15 Sep 2017
Recent acquisition of ISP Optics has boosted bottom line at infrared component and optical assembly firm.
LightPath Technologies, the Orlando-headquartered maker of infrared components and specialist optical assemblies, has posted a sharp increase in both sales and profits in the closing quarter of its fiscal year 2017.
And despite losing power at the Orlando site in the wake of Hurricane Irma, LightPath CEO Jim Gaynor is expecting the lights to come back on by the weekend of September 16-17, and there to be little impact on the company’s ongoing operations.
Days after the giant storm struck Florida, he told an investor call to discuss the company’s full-year results: “We didn’t suffer any physical damage to the buildings or equipment…the only issue we have is getting the power restored to the Orlando facility.”
LightPath only carries out minimal production in Orlando, and its sales force has been able to work remotely while the office power remains out. “If we get going the end of this week, we'll make that up very quickly,” Gaynor said. “So I don't anticipate that to be too big a deal.”
Sales, profits up sharply
Meanwhile, Gaynor was able to report sales of $9 million for the three months ending June 30, nearly double the $4.7 million total from a year ago - since when LightPath has acquired ISP Optics, which makes infrared crystal components in Latvia.
For the full year, sales rose to $28.4 million, compared with $17.3 million in fiscal 2016 - an increase of 64 per cent.
The additional scale of the LightPath operation also appears to be delivering better profitability, with 2017 pre-tax income of $3.4 million up from $1.6 million a year ago.
Perhaps more instructive is the company’s earnings before interest, tax, depreciation and amortization (EBITDA) figure, which has risen from $2.5 million in fiscal 2016 to $5.9 million 2017.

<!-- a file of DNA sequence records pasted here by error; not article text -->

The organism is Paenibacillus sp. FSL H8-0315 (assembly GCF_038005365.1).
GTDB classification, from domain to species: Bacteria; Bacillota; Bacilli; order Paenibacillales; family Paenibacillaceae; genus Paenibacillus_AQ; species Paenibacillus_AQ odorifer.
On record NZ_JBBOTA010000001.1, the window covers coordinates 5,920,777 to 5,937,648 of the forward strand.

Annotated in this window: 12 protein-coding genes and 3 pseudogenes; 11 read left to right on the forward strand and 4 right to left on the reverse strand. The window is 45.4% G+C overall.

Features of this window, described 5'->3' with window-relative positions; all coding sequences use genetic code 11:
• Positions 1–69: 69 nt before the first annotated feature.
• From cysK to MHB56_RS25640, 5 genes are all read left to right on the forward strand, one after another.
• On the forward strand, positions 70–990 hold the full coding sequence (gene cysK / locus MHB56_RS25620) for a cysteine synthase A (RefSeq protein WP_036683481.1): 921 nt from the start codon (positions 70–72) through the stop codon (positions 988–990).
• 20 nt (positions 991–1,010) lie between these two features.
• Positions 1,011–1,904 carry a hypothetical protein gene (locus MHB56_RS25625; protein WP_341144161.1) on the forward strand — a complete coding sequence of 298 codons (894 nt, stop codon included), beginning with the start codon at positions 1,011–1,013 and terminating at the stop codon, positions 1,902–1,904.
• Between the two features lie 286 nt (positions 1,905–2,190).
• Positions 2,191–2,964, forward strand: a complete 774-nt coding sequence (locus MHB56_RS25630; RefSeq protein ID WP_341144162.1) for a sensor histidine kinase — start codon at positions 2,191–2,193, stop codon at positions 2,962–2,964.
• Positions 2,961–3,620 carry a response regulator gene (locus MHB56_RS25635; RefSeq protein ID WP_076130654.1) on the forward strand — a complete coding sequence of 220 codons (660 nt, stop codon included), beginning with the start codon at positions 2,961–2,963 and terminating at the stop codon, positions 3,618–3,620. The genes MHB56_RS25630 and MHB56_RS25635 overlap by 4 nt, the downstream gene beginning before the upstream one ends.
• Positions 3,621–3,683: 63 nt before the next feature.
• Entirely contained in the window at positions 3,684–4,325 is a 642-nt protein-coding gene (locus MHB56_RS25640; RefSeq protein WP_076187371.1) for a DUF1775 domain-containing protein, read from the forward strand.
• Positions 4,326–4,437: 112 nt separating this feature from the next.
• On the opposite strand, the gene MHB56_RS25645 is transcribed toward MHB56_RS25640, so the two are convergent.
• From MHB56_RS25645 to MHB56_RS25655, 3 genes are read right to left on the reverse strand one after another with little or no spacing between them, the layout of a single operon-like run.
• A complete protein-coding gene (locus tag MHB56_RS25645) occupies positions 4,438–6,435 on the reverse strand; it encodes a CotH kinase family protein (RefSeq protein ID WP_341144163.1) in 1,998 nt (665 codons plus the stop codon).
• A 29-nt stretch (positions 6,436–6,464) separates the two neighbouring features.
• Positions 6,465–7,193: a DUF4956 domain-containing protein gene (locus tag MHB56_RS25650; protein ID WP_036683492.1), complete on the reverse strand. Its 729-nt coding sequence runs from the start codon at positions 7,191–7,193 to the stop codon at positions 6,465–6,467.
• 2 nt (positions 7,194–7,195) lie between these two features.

Gaynor is expecting the positive momentum to continue into fiscal 2018, telling investors: “The outlook for our underlying business remains robust for fiscal 2018 amid some short-term weakness with specific customers in the telecom area due to inventory builds in China and the US.”
The CEO also stressed the benefits of the company’s diverse sales mix, saying: “At the end of the fiscal year, no single customer or product contributed more than 10 per cent of revenue. We really enjoy this diversification as it avails us opportunities around the world and through different product and market cycles.”
Lidar and headlamps
At the moment, the weakness appears to be in the communications area, but Gaynor indicated that the company was starting to benefit from the widespread interest and heavy investment in lidar technology seen by its advocates as necessary for future autonomous vehicles.
LightPath is working closely with key partner OLE-Systems Laser Technology, a subsidiary of China’s GreatStar Group machinery giant, on the technology, with its fiber delivery system expected to provide production-level position mapping for “mission-critical” applications.
Commenting more widely on the diversification options emerging for the company, Gaynor said that he saw some “really good opportunities” in the defense sector, for example beam-splitters and collimator products used in missile systems and night-vision applications. Those collimators could also find use in laser-assisted headlamps.
The CEO concluded: “While we will have more to say in the months ahead on these very interesting initiatives, we are working in these high-growth areas both independently and jointly with our customers.”
• The latest results and investor call prompted a 12 per cent rise in the LightPath stock price in pre-market trading on September 15. At $2.70 on the NasdaqCM exchange, the company's market capitalization rose to around $65 million.
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